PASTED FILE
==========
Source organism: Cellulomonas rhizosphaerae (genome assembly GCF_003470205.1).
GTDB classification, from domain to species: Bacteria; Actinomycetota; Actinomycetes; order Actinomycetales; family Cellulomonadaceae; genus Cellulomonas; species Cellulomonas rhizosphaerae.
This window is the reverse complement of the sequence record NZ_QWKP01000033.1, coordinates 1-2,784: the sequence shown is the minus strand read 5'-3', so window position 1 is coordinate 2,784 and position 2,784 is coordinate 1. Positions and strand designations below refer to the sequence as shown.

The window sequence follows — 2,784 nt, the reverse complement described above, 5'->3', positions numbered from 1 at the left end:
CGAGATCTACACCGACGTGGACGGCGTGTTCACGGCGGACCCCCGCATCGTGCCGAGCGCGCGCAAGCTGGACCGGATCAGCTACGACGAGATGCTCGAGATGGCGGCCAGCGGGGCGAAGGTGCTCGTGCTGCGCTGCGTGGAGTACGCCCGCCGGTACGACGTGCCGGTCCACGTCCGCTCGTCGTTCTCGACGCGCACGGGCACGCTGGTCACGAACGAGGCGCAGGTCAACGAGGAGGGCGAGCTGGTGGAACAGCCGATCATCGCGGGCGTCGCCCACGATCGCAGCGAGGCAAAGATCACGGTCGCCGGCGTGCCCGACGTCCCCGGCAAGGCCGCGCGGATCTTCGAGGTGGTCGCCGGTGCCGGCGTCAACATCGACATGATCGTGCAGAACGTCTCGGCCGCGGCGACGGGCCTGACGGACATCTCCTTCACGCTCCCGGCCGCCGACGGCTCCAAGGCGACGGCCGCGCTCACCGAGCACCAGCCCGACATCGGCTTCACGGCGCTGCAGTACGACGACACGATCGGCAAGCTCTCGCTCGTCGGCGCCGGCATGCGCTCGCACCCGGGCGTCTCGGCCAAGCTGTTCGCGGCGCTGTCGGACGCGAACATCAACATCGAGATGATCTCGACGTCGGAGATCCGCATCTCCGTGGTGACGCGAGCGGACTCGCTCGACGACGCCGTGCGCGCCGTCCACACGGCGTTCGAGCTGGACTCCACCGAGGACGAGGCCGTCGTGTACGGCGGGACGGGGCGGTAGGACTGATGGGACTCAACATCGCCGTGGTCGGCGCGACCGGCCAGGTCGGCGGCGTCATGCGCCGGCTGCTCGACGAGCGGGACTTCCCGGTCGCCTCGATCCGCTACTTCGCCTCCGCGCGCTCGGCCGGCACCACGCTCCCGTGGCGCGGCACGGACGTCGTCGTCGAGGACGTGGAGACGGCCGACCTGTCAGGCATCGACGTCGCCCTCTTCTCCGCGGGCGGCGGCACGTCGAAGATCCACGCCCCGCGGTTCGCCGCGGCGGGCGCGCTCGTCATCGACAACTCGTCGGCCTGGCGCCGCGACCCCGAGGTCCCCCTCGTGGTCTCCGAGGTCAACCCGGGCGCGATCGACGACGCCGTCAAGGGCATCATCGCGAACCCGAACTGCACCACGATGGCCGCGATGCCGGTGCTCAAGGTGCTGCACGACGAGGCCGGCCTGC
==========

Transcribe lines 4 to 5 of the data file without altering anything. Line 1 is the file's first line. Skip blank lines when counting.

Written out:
The window sequence follows — 2,784 nt, the reverse complement described above, 5'->3', positions numbered from 1 at the left end:
CGAGATCTACACCGACGTGGACGGCGTGTTCACGGCGGACCCCCGCATCGTGCCGAGCGCGCGCAAGCTGGACCGGATCAGCTACGACGAGATGCTCGAGATGGCGGCCAGCGGGGCGAAGGTGCTCGTGCTGCGCTGCGTGGAGTACGCCCGCCGGTACGACGTGCCGGTCCACGTCCGCTCGTCGTTCTCGACGCGCACGGGCACGCTGGTCACGAACGAGGCGCAGGTCAACGAGGAGGGCGAGCTGGTGGAACAGCCGATCATCGCGGGCGTCGCCCACGATCGCAGCGAGGCAAAGATCACGGTCGCCGGCGTGCCCGACGTCCCCGGCAAGGCCGCGCGGATCTTCGAGGTGGTCGCCGGTGCCGGCGTCAACATCGACATGATCGTGCAGAACGTCTCGGCCGCGGCGACGGGCCTGACGGACATCTCCTTCACGCTCCCGGCCGCCGACGGCTCCAAGGCGACGGCCGCGCTCACCGAGCACCAGCCCGACATCGGCTTCACGGCGCTGCAGTACGACGACACGATCGGCAAGCTCTCGCTCGTCGGCGCCGGCATGCGCTCGCACCCGGGCGTCTCGGCCAAGCTGTTCGCGGCGCTGTCGGACGCGAACATCAACATCGAGATGATCTCGACGTCGGAGATCCGCATCTCCGTGGTGACGCGAGCGGACTCGCTCGACGACGCCGTGCGCGCCGTCCACACGGCGTTCGAGCTGGACTCCACCGAGGACGAGGCCGTCGTGTACGGCGGGACGGGGCGGTAGGACTGATGGGACTCAACATCGCCGTGGTCGGCGCGACCGGCCAGGTCGGCGGCGTCATGCGCCGGCTGCTCGACGAGCGGGACTTCCCGGTCGCCTCGATCCGCTACTTCGCCTCCGCGCGCTCGGCCGGCACCACGCTCCCGTGGCGCGGCACGGACGTCGTCGTCGAGGACGTGGAGACGGCCGACCTGTCAGGCATCGACGTCGCCCTCTTCTCCGCGGGCGGCGGCACGTCGAAGATCCACGCCCCGCGGTTCGCCGCGGCGGGCGCGCTCGTCATCGACAACTCGTCGGCCTGGCGCCGCGACCCCGAGGTCCCCCTCGTGGTCTCCGAGGTCAACCCGGGCGCGATCGACGACGCCGTCAAGGGCATCATCGCGAACCCGAACTGCACCACGATGGCCGCGATGCCGGTGCTCAAGGTGCTGCACGACGAGGCCGGCCTGC